I once presented a paper on Roman humor, which was heard by several people who had to work out future programs. Since then, I have been called upon to look for humor in everything. Not that I mind. No one takes his humor more seriously than I do.

When Mr. Abel and I got around to the AENEID in this quest for humor, we found ourselves a bit baffled. Vergil obviously had sensitivity, delicacy, majestic style. But humor? Somehow I doubt that he told the jokes at Maecenas parties. Besides, an epic by its very nature is a serious poem.

But Vergil, as a great Roman poet, embodied the best characteristics of classical literature. In English classes we refer to such people as Ben Jonson and Walter Savage Landor as writing a "classical" style. When puzzled students ask what we mean by such a term, we name characteristics like simplicity, restraint, and - the "light touch." This last quality is what I am going to point out in the AENEID.

Vergils light touch is most evident in certain small descriptive phrases and in some of his delicate figures of speech. Twice, for instance, he gives us vivid pictures by simply describing a persons walk: when Ascanius is following his father out of Troy, he trots beside Aeneas non passibus aequis; and Barce, sent on an errand by Dido, bustles along with the nervous eagerness of an old woman.

There is an interesting repetition (with only minor variations) in a question used by both Aeneas and Dido on vaguely similar occasions. With Aeneas is about to desert Dido, she says, "Mene fugis?" Later, when Dido will not speak to Aeneas in the underworld, he says, "Quem fugis?"

The similes in the AENEID are a study in themselves, but some of them beautifully illustrate Vergils light touch. The dead Pallas is compared to a flower which some girl has picked and dropped; it is fading, but has not yet lost its freshness. And the mortally wounded Euryaluss head droops like a flower cut by a plow, or like a poppy that has been beaten over by a heavy rain.

Book viii has a bit of very effective personification. As Aeneas and his warriors are rowing up a quiet stream in search of Evanders city, Vergil says that the waves and the woods of this rustic, peaceful region stare in amazement at the shining armor and the ornate ships.

In the archery contest of Book v, a little dove tied to the mast is the target. The first contestant frightens it and causes it to flutter; the second man, pitying it, aims for and hits the cord that holds it; as it flies away, the third man strikes it in flight.

Then Vergil says:

It falls dead and leaves its life among the stars,

And slipping down carries back to earth

The arrow fixed in its breast.

And in Italy when Ascanius is sending Nisus to his father, he keeps calling out messages to the departing Nisus which, Vergil says, "the winds bore away and carried off to cloudland."

A person could go on indefinitely listing descriptive passages which illustrate the light touch of Vergil. Actually, the only time that he completely loses his light touch and becomes obvious and heavy-handed is when he pauses in his story in order to carry out his DUTY of praising the household of Augustus. Although he was very fond of Augustus personally, these compliments made to order become stiff and awkward and somewhat artificial sounding. Anchises speech to Aeneas in the underworld reminds us of Desraelis comment that when dealing with royalty, flattery should be spread on with a trowel.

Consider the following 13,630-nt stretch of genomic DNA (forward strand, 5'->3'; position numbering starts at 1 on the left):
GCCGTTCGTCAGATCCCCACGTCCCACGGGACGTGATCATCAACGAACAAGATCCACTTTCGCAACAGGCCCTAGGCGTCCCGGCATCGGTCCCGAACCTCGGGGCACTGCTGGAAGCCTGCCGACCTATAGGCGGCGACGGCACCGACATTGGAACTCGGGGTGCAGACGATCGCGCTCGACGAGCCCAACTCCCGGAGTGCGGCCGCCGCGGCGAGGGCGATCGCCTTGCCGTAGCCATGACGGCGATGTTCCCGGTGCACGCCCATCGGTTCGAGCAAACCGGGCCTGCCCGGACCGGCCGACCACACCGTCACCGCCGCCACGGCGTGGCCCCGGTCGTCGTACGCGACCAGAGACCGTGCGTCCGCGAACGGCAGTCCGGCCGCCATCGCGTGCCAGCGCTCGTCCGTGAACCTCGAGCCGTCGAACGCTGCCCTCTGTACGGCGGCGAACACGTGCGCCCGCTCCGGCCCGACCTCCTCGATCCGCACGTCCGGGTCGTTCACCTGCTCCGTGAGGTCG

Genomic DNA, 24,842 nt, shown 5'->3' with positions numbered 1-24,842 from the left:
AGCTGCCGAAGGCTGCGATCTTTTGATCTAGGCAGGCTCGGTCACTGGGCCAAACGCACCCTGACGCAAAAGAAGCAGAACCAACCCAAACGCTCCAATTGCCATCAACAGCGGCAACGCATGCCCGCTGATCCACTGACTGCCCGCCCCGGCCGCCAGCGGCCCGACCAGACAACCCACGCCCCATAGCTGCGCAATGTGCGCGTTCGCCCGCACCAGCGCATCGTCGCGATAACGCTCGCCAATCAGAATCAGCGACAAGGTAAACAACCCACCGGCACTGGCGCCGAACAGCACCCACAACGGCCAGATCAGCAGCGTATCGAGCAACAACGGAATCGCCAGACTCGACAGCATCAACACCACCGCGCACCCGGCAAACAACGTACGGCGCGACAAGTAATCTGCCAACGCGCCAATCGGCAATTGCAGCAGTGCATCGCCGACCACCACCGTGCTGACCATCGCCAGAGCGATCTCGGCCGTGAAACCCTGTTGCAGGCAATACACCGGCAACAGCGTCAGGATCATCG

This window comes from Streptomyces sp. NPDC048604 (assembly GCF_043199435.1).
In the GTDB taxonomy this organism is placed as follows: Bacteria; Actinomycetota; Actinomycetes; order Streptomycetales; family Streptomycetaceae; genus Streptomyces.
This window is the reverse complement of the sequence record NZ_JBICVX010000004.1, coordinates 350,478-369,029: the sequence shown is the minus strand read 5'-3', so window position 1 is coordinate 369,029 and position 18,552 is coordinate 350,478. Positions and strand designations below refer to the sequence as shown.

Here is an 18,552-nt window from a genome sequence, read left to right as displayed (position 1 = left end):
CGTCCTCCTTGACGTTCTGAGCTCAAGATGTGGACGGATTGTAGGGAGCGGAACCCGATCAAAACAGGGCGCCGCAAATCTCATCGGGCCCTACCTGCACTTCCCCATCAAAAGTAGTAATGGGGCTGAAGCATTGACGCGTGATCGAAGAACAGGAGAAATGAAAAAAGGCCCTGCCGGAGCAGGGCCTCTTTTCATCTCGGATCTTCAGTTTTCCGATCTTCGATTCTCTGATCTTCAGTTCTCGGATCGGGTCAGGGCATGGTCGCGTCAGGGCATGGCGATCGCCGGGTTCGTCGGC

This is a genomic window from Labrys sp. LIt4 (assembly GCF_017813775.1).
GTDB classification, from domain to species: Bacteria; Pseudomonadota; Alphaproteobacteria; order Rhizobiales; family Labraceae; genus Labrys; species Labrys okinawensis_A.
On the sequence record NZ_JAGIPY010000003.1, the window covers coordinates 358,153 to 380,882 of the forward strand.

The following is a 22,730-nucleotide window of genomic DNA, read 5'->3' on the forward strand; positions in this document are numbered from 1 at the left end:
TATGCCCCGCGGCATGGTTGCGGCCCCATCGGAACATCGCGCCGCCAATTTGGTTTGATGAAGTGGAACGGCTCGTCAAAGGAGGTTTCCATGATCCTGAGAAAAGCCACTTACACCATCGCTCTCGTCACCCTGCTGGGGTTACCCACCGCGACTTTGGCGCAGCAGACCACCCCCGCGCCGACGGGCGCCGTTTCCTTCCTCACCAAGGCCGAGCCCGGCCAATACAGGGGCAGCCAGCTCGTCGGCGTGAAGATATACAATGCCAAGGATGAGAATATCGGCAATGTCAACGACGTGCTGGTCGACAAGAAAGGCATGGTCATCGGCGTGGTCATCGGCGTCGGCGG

Also the books which deal primarily with battles are treated less lightly than the others. The descriptions of the fighting are vividly gory, with only occasional light touches like the picture of a delicately woven tunic splattered with a red which seems out of place, and of course such similes as those I have mentioned. I somehow feel that the goriness is a conscious attempt to emulate the Iliad; and the delicate touches are Vergil.

Vergil never allows his reader to become too involved in one situation or in one character. He shifts from scene to scene frequently. His favorite transitional word is interea (meanwhile, back at the ranch...), which occurs at least thirty times. This transitional word is found in every book of the AENEID, twice in the first line of a book.

Another method that Vergil uses to keep his reader conscious of the fact that this is a STORY is that he, as the story-teller, addresses his audience directly with such side remarks as mirabile dictu or miserabile visu. By simply turning pages, I counted sixteen occurrences of such phrases.

Although the AENEID is essentially a serious work, there are three phases of what could loosely be classified as humor in it: there are those things which Vergil and the Romans found amusing, but which we do not find so; those which Vergil meant to be amusing, and we do find so; and those which Vergil did not intend to be funny, but which we cannot help smiling about.

The Greeks and Romans seem to have considered outwitting another person as just good clean fun. And so Vergil entertains us with various instances of this kind of skullduggery. The classic example of this, of course, is the wooden horse. But there are other, less drastic cases of trickery in the AENEID. We are told how the Tyrians got the land for Carthage by cutting a bulls hide into strips; and how Nisus won the footrace not quite according to Hoyle at the funeral games. We do not admire the ability to dupe other people as much as the ancients did; therefore, these anecdotes do not delight us as they did the Romans.